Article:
To find a pattern of specified length and composition, we use range operations to look up all possible counts of each of the four bases that could match the pattern, and join these compositions to the table containing the locations of the windows that match them. This design allows us to rapidly locate arbitrarily degenerate patterns with a specified range of compositions.

Exact pattern searches

To find exact patterns up to 32 bases (for a simplified example, see Figure 2), we search the sequence index for windows that contain the pattern as a prefix. Instead of storing all window sizes up to 32 bases (as for the composition index), we use bit masking to simulate the effect of storing smaller windows. Because we store each window as an 8-byte integer (64 bits for the 32 bases), we can perform searches by finding all windows where the S bits in a given pattern (where S is a positive integer ≤ 64) exactly matched the first T bits of the window. To examine the first T bits of a 64-bit window we need to mask out the remaining (64-T) bits. Since 2^n > (2^n-1 + 2^n-2 + ... + 2^0), we can generate a mask of all 0's for bit positions < 64-T-1 for the lower bound, L, and a mask of all 1's for bit positions < 64-T-1 for the upper bound, U. Thus, the first T bits in an integer between L and U will match the S bits of the given pattern. However, if there is a position Y in the first T bits of a window that differs from the corresponding position in the S bits of the given pattern, the computed search integer for the given pattern will be 2^((64-T-1) +Y) > U or 2^((64-T-1) +Y) < L. Thus, by simply searching for a bounded range of integers, we can immediately find the location of any S/2 base pattern in the sequences.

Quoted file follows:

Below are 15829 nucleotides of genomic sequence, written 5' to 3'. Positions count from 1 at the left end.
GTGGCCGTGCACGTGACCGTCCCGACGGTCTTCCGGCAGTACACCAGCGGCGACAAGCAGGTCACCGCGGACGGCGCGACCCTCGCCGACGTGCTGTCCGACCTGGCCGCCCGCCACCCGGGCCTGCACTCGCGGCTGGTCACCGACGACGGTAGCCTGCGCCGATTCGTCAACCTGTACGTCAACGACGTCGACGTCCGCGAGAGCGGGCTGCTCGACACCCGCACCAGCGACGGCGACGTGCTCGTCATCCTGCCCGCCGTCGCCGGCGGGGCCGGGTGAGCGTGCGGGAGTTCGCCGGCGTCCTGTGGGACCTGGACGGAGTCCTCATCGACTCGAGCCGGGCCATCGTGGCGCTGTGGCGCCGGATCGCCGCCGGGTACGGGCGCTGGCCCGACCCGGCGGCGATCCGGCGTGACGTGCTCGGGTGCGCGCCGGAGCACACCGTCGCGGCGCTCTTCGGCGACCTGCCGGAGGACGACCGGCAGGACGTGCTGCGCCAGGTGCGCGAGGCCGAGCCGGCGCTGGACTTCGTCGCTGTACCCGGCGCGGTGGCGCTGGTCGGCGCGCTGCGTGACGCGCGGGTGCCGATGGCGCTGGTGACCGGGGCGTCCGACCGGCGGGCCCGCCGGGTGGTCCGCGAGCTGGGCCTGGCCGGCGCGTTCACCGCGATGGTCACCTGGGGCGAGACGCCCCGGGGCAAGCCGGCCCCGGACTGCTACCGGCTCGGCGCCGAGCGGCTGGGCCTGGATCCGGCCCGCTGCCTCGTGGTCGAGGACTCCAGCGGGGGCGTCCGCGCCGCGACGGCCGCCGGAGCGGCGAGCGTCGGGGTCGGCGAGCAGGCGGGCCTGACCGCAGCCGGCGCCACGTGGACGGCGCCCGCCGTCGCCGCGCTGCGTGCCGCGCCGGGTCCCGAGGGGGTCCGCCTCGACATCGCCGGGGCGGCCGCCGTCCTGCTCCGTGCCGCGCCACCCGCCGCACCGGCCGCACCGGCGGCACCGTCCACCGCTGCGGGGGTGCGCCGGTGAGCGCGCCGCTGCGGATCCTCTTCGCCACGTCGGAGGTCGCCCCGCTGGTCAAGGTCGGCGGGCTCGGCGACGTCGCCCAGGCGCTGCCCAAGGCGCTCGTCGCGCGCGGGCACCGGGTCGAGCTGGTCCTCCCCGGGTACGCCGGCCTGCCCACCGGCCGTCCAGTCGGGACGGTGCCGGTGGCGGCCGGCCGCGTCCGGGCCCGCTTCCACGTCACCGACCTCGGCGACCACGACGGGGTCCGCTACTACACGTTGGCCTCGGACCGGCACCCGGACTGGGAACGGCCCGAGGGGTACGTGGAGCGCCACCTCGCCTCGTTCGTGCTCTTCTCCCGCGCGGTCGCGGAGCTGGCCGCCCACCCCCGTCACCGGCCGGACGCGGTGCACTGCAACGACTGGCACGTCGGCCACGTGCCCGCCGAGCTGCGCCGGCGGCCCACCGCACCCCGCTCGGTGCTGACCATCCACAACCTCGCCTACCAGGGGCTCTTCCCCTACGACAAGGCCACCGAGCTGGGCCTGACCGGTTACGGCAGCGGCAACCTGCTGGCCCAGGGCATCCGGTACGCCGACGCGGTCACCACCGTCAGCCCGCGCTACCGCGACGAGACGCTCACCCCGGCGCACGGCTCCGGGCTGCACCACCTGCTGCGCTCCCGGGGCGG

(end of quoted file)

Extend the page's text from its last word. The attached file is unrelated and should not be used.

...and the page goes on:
Figure 2
figure 2

Searches for different types of patterns. Searching for sequence patterns based on (a) base composition, (b) exact matches, and (c) degenerate base patterns. (d) A simplified example of the bit masking approach for 3-base patterns and 12-base windows. Calculate the integer X1 for the string S1 as the sum of 2bit-pos, where bit-pos refers to bit positions (0 to 23) for each bit set to 1. Each bitvector is followed by its corresponding decimal value (in parentheses). Similarly, calculate integer values for the overlapping string S2 and for the upper (U1 and U2) and lower (L1 and L2) bounds for two search patterns (TAT and ATC). The bit patterns for windows S1 and S2 are shown using the notation for bases in Figure 1a. The bit patterns for the search patterns, TAT and ATC, are indicated by an underline, and the remaining positions are masked with a value of either 0 or 1 for the lower and upper integer limits (as shown for S1), respectively. X1 is between L1 and U1, but not between L2 and U2. Similarly, X2 is between L2 and U2, but not between L1 and U1. This example demonstrates that S1 begins with TAT but not ATC, and S2 begins with ATC but not TAT.